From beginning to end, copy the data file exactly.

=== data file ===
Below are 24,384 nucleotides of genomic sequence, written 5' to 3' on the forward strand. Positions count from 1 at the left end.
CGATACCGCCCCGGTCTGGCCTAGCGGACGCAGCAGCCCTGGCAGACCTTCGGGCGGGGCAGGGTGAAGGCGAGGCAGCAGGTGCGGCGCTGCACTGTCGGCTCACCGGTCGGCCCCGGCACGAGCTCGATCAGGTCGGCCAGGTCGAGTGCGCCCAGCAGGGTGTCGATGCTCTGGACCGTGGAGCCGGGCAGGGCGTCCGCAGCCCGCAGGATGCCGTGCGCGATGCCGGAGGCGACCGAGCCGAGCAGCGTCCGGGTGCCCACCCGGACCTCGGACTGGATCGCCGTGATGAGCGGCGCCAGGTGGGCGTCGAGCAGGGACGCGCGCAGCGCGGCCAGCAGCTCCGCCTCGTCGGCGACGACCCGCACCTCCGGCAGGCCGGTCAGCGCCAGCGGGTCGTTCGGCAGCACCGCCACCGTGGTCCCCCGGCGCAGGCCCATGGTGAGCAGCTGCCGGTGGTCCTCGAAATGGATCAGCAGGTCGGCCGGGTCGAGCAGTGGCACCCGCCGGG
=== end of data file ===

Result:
Below are 24,384 nucleotides of genomic sequence, written 5' to 3' on the forward strand. Positions count from 1 at the left end.
CGATACCGCCCCGGTCTGGCCTAGCGGACGCAGCAGCCCTGGCAGACCTTCGGGCGGGGCAGGGTGAAGGCGAGGCAGCAGGTGCGGCGCTGCACTGTCGGCTCACCGGTCGGCCCCGGCACGAGCTCGATCAGGTCGGCCAGGTCGAGTGCGCCCAGCAGGGTGTCGATGCTCTGGACCGTGGAGCCGGGCAGGGCGTCCGCAGCCCGCAGGATGCCGTGCGCGATGCCGGAGGCGACCGAGCCGAGCAGCGTCCGGGTGCCCACCCGGACCTCGGACTGGATCGCCGTGATGAGCGGCGCCAGGTGGGCGTCGAGCAGGGACGCGCGCAGCGCGGCCAGCAGCTCCGCCTCGTCGGCGACGACCCGCACCTCCGGCAGGCCGGTCAGCGCCAGCGGGTCGTTCGGCAGCACCGCCACCGTGGTCCCCCGGCGCAGGCCCATGGTGAGCAGCTGCCGGTGGTCCTCGAAATGGATCAGCAGGTCGGCCGGGTCGAGCAGTGGCACCCGCCGGG